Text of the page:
On the Ball

On the Ball: Teabagging in Rapture

Jordan Deam | 17 Feb 2010 21:00
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Take your apartment staging ground, for instance. After you enter your first match, you never need to return to your swank underwater pad again - you can easily customize your appearance and equipment loadouts from a menu between matches. But if you do decide to head home to relax, you're rewarded with little details that contribute to your understanding not just of the Rapture Civil War, but the game world as a whole. First, there's the messages from the Civil War's "corporate sponsor," Sinclair Solutions, who, like any good anarcho-capitalist, saw in the conflict between Fontaine's revolutionaries and Ryan's loyalists an opportunity for profit. They're dripping with inoffensive 1950s adspeak, referring to its line of machine guns and grenade launchers as "home defense" products rather than the instruments of chaos they are.

Even more enlightening, however, are the audio diaries that become available as you reach higher ranks in Sinclair Solution's "rewards program." Killing enemies and winning matches nets you ADAM, and the more ADAM you earn, the more weapons and plasmids Sinclair Solutions sends your way. But by listening to the unlockable audio diaries in your apartment, you get a sense of the hidden cost of that advancement. Each character starts out as a well-meaning individualist that gradually descends into madness the more spliced up he or she becomes. It's a fascinating way to portray the gradual decay that the thirst for ADAM inflicted upon the city of Rapture.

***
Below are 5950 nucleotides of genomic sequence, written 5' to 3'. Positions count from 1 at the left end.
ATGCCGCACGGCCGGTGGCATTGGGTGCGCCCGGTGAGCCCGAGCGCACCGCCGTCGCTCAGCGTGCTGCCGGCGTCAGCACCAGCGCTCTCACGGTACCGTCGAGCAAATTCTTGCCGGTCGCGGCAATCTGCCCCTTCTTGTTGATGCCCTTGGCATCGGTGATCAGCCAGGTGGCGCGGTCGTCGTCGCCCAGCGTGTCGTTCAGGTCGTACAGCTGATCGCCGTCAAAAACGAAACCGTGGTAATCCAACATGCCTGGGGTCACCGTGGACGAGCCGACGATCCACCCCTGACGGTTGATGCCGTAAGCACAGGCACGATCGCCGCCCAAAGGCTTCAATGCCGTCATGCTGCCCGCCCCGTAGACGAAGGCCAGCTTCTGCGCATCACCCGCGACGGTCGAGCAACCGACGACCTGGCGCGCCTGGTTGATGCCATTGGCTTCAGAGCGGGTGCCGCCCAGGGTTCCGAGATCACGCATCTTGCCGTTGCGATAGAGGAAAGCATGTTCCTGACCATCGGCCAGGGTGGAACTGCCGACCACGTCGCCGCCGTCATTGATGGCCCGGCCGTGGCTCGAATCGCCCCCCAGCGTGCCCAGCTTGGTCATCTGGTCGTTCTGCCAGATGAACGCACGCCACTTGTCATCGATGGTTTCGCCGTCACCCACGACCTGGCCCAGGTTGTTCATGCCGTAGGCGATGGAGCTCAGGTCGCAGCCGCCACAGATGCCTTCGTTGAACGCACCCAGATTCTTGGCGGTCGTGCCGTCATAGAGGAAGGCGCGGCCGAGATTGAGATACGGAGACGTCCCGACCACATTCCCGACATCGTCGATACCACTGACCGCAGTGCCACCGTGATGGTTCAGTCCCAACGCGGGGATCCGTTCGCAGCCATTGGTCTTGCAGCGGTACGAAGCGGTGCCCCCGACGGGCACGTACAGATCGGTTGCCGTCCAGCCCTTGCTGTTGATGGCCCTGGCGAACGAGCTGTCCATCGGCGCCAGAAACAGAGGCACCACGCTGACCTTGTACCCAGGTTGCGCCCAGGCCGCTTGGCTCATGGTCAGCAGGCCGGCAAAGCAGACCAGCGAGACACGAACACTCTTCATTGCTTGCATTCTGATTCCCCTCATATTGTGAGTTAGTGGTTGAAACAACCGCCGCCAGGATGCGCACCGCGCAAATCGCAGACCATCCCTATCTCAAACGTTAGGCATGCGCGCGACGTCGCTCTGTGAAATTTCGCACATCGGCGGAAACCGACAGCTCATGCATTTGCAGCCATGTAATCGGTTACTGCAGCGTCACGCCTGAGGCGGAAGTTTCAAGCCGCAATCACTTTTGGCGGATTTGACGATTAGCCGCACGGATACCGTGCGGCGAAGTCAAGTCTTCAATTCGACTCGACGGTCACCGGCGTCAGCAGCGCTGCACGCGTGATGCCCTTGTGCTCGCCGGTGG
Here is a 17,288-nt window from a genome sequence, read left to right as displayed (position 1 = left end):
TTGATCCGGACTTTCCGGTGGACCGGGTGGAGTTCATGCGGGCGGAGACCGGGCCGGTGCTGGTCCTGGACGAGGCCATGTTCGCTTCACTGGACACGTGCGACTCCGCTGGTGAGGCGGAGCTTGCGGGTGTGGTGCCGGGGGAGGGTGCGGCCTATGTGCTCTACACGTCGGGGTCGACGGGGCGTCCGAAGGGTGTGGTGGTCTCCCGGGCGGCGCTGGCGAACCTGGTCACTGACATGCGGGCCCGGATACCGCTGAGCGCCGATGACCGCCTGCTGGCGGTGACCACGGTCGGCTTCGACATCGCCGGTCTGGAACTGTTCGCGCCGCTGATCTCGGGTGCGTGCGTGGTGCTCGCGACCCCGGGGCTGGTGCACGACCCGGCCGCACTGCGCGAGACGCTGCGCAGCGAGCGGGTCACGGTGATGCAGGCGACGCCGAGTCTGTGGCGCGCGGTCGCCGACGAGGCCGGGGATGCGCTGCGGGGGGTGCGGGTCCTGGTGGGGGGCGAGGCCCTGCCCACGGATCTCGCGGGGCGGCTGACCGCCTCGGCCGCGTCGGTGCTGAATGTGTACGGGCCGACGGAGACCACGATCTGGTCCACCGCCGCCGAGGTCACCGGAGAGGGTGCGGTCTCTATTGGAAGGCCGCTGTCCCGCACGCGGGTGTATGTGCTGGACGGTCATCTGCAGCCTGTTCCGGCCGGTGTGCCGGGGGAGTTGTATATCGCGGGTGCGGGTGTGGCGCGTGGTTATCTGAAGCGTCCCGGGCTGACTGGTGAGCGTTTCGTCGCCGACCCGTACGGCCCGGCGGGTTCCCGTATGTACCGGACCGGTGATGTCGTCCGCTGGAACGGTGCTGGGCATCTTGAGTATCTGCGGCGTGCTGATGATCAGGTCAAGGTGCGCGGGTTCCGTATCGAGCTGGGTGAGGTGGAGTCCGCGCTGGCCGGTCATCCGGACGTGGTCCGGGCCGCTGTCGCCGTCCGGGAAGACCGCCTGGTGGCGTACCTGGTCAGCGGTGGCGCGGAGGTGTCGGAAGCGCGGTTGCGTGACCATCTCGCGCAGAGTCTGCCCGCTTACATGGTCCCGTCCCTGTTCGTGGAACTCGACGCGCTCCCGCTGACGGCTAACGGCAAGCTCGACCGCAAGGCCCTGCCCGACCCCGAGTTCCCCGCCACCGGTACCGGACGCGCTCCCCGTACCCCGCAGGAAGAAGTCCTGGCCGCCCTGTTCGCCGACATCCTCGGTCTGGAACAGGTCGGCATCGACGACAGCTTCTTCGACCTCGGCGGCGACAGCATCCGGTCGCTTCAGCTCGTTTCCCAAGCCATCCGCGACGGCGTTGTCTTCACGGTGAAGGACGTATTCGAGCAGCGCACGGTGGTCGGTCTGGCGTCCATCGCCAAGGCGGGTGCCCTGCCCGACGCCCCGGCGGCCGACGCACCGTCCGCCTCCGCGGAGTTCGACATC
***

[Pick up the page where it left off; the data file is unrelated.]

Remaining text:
But as much as I appreciated these embellishments, I was most struck by how well the story of Rapture's civil war fit within the framework of an online shooter. In BioShock 2's multiplayer - as with Modern Warfare 2's - the goal isn't so much to win as it is to become more powerful by accumulating XP (or, in this case, ADAM). Winning nets you a solid bonus, but it's all too easy for your team's ultimate objective (capture and hold a Little Sister, control a map's zoned-off territories, etc.) to be obscured by your own lust for more ADAM. It's a problem as old as multiplayer shooters themselves, but BioShock 2 has finally offered a convenient explanation. Teamwork falls apart for the same reason Rapture itself does: Online FPS players, like the caricatures of Objectivist philosophy that populate this world, are a bunch of selfish dicks.

That's something to remember the next time you go for the easy kill when you could be helping to rescue a Little Sister from the opposing team, or rush for a vial of ADAM laying in the corner while one of your teammates gets gunned down: You're just playing the part of the greedy, insane, spliced-out denizen of Rapture. Thankfully, it's a pretty easy role for online gamers to fill.

Jordan Deam appreciates that there's finally an online shooter that realizes cooperation is for spineless commie parasites.

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